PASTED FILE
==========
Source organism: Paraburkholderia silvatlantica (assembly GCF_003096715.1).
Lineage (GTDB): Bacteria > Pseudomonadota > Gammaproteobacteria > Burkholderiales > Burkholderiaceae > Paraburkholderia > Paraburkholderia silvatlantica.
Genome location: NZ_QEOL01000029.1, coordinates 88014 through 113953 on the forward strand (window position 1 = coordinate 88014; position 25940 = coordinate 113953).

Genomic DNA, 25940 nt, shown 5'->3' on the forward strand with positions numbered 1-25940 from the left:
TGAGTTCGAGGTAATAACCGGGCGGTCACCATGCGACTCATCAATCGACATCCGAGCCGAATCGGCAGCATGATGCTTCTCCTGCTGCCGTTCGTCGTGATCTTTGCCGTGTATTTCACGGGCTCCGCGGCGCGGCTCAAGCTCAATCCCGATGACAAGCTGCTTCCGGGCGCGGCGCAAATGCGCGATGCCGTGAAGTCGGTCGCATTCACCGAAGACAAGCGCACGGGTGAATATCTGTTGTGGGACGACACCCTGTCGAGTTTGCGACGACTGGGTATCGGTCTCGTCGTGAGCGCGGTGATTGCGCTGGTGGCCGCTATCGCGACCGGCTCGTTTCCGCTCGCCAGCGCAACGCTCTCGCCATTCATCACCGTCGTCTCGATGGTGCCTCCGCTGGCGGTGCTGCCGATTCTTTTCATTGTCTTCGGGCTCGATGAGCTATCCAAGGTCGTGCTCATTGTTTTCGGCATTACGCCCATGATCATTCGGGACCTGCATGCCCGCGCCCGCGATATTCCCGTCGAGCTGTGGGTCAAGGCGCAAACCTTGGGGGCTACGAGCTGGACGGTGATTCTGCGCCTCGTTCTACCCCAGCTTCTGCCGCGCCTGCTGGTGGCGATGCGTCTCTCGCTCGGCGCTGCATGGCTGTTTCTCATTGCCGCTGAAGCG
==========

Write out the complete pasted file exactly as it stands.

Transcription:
Source organism: Paraburkholderia silvatlantica (assembly GCF_003096715.1).
Lineage (GTDB): Bacteria > Pseudomonadota > Gammaproteobacteria > Burkholderiales > Burkholderiaceae > Paraburkholderia > Paraburkholderia silvatlantica.
Genome location: NZ_QEOL01000029.1, coordinates 88014 through 113953 on the forward strand (window position 1 = coordinate 88014; position 25940 = coordinate 113953).

Genomic DNA, 25940 nt, shown 5'->3' on the forward strand with positions numbered 1-25940 from the left:
TGAGTTCGAGGTAATAACCGGGCGGTCACCATGCGACTCATCAATCGACATCCGAGCCGAATCGGCAGCATGATGCTTCTCCTGCTGCCGTTCGTCGTGATCTTTGCCGTGTATTTCACGGGCTCCGCGGCGCGGCTCAAGCTCAATCCCGATGACAAGCTGCTTCCGGGCGCGGCGCAAATGCGCGATGCCGTGAAGTCGGTCGCATTCACCGAAGACAAGCGCACGGGTGAATATCTGTTGTGGGACGACACCCTGTCGAGTTTGCGACGACTGGGTATCGGTCTCGTCGTGAGCGCGGTGATTGCGCTGGTGGCCGCTATCGCGACCGGCTCGTTTCCGCTCGCCAGCGCAACGCTCTCGCCATTCATCACCGTCGTCTCGATGGTGCCTCCGCTGGCGGTGCTGCCGATTCTTTTCATTGTCTTCGGGCTCGATGAGCTATCCAAGGTCGTGCTCATTGTTTTCGGCATTACGCCCATGATCATTCGGGACCTGCATGCCCGCGCCCGCGATATTCCCGTCGAGCTGTGGGTCAAGGCGCAAACCTTGGGGGCTACGAGCTGGACGGTGATTCTGCGCCTCGTTCTACCCCAGCTTCTGCCGCGCCTGCTGGTGGCGATGCGTCTCTCGCTCGGCGCTGCATGGCTGTTTCTCATTGCCGCTGAAGCG